Dehumanization, as the word implies, is a psychological process that reduces a person or group to a sub-human level.  One way in which this process is deployed is by suggesting the subject of the dehumanization is like an animal.   Because animals of various types and "Indian" related mascots are those most frequently used, it can be observed that this practice places Native Peoples on a par with wild beasts.

       5. Through stereotyping and dehumanization objectification is facilitated.  Instead of being thought of as unique individuals each of whom is capable of the full range of human behaviors and potentialities, Native Peoples are transformed into depersonalized "things" having very limited scope. At work here are the same principles found in pornography which also turns real, living people into objects of a different sort.
       6.  Social psychologists tell us that an attitude is composed of three parts: cognitive; affective (emotional); and behavioral.  Because of the strong and deeply rooted emotional component involved in the uses in question, concepts held about such uses are highly resistant to change through the application of rational arguments or pure reason.

      7.  The use of such mascots and nicknames are a form of tokenism which consequently engenders rationalization of more serious acts or negative attitudes directed toward Native Peoples.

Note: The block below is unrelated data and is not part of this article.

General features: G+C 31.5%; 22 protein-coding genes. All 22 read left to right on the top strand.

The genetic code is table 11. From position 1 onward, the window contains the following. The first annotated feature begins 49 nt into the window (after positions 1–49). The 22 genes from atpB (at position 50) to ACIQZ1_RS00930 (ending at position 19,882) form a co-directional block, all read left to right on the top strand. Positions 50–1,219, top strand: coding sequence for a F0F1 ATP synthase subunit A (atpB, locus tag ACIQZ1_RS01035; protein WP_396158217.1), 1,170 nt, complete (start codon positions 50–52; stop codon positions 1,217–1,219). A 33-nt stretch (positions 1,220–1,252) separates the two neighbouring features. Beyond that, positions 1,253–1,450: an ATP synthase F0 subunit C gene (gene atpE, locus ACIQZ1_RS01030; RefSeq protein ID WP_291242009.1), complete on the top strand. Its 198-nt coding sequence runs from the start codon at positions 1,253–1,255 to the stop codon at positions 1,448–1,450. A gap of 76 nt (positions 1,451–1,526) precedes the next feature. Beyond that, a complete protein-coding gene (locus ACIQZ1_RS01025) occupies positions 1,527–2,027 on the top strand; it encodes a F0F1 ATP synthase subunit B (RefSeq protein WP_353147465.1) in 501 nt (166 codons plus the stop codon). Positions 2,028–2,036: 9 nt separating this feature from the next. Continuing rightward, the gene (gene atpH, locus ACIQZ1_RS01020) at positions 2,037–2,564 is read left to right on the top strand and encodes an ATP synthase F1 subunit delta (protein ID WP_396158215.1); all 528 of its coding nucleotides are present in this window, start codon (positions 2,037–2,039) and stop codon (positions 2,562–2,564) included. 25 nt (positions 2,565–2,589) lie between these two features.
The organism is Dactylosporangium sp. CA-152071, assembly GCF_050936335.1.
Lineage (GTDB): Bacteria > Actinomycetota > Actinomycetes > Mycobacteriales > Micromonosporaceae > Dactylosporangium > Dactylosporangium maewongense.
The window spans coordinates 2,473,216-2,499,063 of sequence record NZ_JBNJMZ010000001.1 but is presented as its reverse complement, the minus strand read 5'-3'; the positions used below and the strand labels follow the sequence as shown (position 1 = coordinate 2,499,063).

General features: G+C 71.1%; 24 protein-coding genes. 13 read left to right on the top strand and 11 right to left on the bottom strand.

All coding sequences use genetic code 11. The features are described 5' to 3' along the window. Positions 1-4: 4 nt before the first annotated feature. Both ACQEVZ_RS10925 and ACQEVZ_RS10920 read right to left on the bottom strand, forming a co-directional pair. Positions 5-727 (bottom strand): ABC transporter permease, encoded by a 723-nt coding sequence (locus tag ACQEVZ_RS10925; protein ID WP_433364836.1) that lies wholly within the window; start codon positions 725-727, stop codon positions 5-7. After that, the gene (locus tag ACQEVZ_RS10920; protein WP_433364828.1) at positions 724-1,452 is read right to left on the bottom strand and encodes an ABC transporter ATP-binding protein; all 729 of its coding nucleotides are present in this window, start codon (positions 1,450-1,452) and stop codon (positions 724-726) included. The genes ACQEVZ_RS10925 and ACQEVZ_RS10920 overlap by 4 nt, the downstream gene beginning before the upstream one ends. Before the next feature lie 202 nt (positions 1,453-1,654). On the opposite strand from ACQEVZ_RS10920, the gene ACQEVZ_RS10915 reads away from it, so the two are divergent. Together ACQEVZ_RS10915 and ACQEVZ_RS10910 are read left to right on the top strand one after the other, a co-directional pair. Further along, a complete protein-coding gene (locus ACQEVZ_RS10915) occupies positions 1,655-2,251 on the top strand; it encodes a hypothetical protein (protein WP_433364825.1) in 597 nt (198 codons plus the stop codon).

8.  The concept of mascots and nicknames "honoring Indians" may in reality be an ego defense mechanism that helps preserve the self-esteem of the individual doing the alleged "honoring" by protecting him or her from facing the reality of the genocidal horrors inflicted on First Nations peoples.

        9.  The generic quality of the spurious misnomer, "Indians," denies Indigenous Peoples the sense of pride and place derived from an understanding and recognition of one's unique cultural heritage. By failing to illustrate the great diversity found among Native American cultures, generic mascots facilitate stereotypical categorization and perpetuate false concepts that arose with the first contact between European explorers and their Indigenous counterparts.

      10.   "Indian" mascots "freeze" Indigenous Peoples in a romanticized historical period that ended over a century ago - and which in truth probably never existed.  By continuing to portray American Indians in such a manner the reality of how First Nations peoples are today - living, struggling and adapting like everyone else in the modern world - is set askew.

        11.   Because of the pervasiveness and longevity involved in the use of American Indian related mascots by public schools, such uses have become institutionalized.  Having been  institutionalized, it becomes very difficult to recognize the discriminatory and racist practices for what they are.

reprinted from American Indian Sports Team Mascots